The Word from Lansing: Our Plan to Advance the Common Good This Legislative Session
Over the past two years, Michigan Catholic Conference (MCC) continued its mission as the voice of the Catholic bishops in Michigan before the state Legislature.
MCC witnessed to the dignity of human life by defending the lives of unborn children and advocating for the needs of vulnerable mothers and the providers who support them.
We were a voice for the poor by ensuring the state budget includes resources for energy assistance programs and emergency homeless shelters, and we continued opposition to expanding the predatory practices of payday lending.
Our conviction that parents are the primary educators of children was reflected in our advocacy to enhance education options and to provide nonpublic schools with equitable state resources and support.
Inspired by Pope Francis’s teaching, our advocacy reached people on the margins, as we worked to advance legislation to protect vulnerable adults from exploitation and ensure people with HIV or a disability have access to organ donations.
The new year brings a new session of the Michigan Legislature. And with this new session comes new leadership, as Democrats now control the House and the Senate for the first time in 40 years.
This dynamic provides new opportunities to advance the common good, which the Church defines as “the sum total of social conditions which allow people, either as groups or as individuals, to reach their fulfilment more fully and more easily.”
We expect the Legislature to approve a significant increase to the state's Earned Income Tax Credit, a policy the MCC has long worked to support, which promotes the dignity of work and allows low-income working families to keep more of their income.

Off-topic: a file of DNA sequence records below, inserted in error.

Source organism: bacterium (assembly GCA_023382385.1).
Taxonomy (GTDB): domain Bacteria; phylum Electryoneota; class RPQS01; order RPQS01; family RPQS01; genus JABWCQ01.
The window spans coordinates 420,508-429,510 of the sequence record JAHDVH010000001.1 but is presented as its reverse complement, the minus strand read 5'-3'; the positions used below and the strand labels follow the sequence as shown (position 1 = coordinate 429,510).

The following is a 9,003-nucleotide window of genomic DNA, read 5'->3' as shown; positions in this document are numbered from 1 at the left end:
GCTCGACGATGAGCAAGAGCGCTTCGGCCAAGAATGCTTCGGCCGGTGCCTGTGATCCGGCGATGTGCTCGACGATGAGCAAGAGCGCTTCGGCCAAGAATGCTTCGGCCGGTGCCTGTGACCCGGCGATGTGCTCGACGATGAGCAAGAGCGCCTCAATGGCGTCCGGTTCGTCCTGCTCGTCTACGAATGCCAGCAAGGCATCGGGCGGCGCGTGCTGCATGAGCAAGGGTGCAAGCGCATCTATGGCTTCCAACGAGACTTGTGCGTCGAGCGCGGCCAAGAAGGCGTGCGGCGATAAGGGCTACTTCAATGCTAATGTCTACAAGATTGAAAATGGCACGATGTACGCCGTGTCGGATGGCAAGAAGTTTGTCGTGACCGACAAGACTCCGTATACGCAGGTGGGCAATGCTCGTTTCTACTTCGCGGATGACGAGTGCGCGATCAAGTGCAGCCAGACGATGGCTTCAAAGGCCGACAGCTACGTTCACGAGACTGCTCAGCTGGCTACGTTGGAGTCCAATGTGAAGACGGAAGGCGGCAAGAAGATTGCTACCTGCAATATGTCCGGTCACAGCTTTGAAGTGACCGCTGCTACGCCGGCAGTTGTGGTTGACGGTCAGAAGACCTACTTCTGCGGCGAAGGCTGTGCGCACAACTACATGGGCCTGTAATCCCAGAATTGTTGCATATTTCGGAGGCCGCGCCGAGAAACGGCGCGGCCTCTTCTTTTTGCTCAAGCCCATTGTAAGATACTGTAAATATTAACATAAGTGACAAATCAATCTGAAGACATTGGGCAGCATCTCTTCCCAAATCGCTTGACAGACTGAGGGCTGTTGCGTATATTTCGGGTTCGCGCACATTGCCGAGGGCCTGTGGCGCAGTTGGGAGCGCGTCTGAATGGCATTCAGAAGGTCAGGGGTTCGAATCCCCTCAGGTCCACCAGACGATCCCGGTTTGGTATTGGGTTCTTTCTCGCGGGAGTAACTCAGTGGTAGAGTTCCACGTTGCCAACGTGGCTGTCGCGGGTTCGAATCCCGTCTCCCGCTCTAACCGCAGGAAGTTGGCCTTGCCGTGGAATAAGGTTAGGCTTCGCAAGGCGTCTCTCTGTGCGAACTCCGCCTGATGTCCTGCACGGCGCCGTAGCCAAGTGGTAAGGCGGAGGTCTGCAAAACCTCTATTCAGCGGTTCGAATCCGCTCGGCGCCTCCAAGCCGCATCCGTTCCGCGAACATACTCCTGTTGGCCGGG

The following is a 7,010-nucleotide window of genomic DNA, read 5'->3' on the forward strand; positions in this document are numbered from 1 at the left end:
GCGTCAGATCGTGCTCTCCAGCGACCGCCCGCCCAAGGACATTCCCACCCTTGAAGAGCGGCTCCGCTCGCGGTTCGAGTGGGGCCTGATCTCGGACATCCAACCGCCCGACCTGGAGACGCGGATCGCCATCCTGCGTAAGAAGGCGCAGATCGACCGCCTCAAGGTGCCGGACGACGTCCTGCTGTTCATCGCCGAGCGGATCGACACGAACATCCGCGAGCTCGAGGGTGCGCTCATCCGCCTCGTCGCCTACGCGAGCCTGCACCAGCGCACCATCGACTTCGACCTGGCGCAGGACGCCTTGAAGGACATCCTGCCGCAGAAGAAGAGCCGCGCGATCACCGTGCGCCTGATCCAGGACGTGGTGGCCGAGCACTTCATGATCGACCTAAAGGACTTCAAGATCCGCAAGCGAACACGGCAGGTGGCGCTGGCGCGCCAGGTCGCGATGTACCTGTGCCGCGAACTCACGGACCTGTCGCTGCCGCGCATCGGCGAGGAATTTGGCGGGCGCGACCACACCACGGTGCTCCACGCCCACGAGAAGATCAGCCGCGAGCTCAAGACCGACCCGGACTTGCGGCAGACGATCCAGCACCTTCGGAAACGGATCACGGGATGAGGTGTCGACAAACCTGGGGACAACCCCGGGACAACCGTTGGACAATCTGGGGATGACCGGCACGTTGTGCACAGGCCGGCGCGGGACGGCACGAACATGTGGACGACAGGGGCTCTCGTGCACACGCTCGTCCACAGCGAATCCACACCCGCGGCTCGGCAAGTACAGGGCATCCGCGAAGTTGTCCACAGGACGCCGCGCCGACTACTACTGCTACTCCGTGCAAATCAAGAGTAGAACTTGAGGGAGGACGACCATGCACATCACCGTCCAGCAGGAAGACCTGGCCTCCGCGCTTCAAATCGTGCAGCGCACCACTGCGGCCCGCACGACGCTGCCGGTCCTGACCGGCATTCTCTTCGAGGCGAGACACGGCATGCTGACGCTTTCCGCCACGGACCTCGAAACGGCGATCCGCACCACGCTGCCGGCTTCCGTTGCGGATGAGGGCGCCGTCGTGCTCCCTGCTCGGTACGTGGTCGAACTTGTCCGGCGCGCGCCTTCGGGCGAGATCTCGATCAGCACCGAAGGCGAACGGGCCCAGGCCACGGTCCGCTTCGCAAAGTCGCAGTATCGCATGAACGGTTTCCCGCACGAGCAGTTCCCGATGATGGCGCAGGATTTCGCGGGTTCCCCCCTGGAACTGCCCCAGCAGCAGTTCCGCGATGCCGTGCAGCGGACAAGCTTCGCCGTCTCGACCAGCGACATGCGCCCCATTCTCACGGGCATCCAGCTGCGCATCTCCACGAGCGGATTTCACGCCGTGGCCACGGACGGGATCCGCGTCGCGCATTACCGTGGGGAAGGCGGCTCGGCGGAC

We also will work with the Legislature on gun safety measures, such as requiring gun owners to securely store their firearms to keep children safe, which is currently not required.
And we will continue to advance legislation to allow immigrants and refugees to apply for and receive basic state identification so they can safely drive to work and provide for their children’s needs.
MCC supported these policy measures in past sessions and our hope is that continued advocacy may help these bills become law.
But while much is new this session, the principles of Catholic social teaching that inform our public policy advocacy remain the same.
The principle that stands above all else is the recognition that human life is sacred, and that each person – from conception to natural death - has a right to dignified living. While our policy priorities are divided into nine areas, they all connect to the primary one: The dignity of human life.
No matter the makeup of the Legislature or the status of our state and national laws, MCC as an instrument of the Catholic Church will continue to proclaim that every human person has the right to the necessities of life with opportunities for families and children to flourish.
The same applies for MCC to defend religious liberty, which protects the rights for faith-based organizations to serve freely in the public square through schools, hospitals, and social service providers. Those organizations, staffed and operated by individuals who carry out their faith in their daily lives, contribute to the common good and assist with caring for “the least of these.”
But advocating for the common good does not rest with MCC alone. All Catholics are called to be faithful citizens, even during these times when there is no immediate election. Join the Catholic Advocacy Network mailing list to stay informed and receive opportunities to reach lawmakers on pressing matters. To sign up, visit micatholic.org.
The Word from Lansing is a regular column for Catholic news outlets. Through these columns, MCC outlines current advocacy issues of importance to the Conference and discusses the Catholic position and role in the political process. This publication complements the more regular updates provided by MCC’s Catholic Advocacy Network. Michigan Catholic Conference is the official public policy voice of the Catholic Church in this state.